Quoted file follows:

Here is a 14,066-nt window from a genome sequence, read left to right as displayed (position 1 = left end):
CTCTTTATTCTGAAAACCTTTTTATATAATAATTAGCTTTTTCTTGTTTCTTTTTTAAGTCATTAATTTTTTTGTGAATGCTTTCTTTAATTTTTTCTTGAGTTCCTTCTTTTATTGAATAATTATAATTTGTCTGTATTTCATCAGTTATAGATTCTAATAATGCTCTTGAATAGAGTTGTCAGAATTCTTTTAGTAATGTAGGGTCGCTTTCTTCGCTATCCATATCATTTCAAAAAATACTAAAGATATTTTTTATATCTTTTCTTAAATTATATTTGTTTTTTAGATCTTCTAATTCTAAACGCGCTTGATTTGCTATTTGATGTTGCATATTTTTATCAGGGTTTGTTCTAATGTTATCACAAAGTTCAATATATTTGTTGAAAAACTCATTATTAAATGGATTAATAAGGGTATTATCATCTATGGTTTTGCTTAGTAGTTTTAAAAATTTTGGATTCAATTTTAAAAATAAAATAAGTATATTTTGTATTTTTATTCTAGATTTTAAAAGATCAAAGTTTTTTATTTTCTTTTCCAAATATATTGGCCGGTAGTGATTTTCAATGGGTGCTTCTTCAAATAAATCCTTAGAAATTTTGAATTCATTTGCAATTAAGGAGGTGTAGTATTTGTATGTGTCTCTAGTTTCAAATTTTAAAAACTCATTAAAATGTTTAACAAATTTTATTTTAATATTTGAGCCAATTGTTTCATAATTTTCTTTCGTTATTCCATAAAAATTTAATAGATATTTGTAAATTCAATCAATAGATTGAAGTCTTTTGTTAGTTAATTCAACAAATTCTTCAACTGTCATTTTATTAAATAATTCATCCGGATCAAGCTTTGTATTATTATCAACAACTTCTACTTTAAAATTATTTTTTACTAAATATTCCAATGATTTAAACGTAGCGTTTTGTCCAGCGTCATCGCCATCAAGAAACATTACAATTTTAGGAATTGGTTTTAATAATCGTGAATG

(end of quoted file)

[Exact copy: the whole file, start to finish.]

Here is a 14,066-nt window from a genome sequence, read left to right as displayed (position 1 = left end):
CTCTTTATTCTGAAAACCTTTTTATATAATAATTAGCTTTTTCTTGTTTCTTTTTTAAGTCATTAATTTTTTTGTGAATGCTTTCTTTAATTTTTTCTTGAGTTCCTTCTTTTATTGAATAATTATAATTTGTCTGTATTTCATCAGTTATAGATTCTAATAATGCTCTTGAATAGAGTTGTCAGAATTCTTTTAGTAATGTAGGGTCGCTTTCTTCGCTATCCATATCATTTCAAAAAATACTAAAGATATTTTTTATATCTTTTCTTAAATTATATTTGTTTTTTAGATCTTCTAATTCTAAACGCGCTTGATTTGCTATTTGATGTTGCATATTTTTATCAGGGTTTGTTCTAATGTTATCACAAAGTTCAATATATTTGTTGAAAAACTCATTATTAAATGGATTAATAAGGGTATTATCATCTATGGTTTTGCTTAGTAGTTTTAAAAATTTTGGATTCAATTTTAAAAATAAAATAAGTATATTTTGTATTTTTATTCTAGATTTTAAAAGATCAAAGTTTTTTATTTTCTTTTCCAAATATATTGGCCGGTAGTGATTTTCAATGGGTGCTTCTTCAAATAAATCCTTAGAAATTTTGAATTCATTTGCAATTAAGGAGGTGTAGTATTTGTATGTGTCTCTAGTTTCAAATTTTAAAAACTCATTAAAATGTTTAACAAATTTTATTTTAATATTTGAGCCAATTGTTTCATAATTTTCTTTCGTTATTCCATAAAAATTTAATAGATATTTGTAAATTCAATCAATAGATTGAAGTCTTTTGTTAGTTAATTCAACAAATTCTTCAACTGTCATTTTATTAAATAATTCATCCGGATCAAGCTTTGTATTATTATCAACAACTTCTACTTTAAAATTATTTTTTACTAAATATTCCAATGATTTAAACGTAGCGTTTTGTCCAGCGTCATCGCCATCAAGAAACATTACAATTTTAGGAATTGGTTTTAATAATCGTGAATG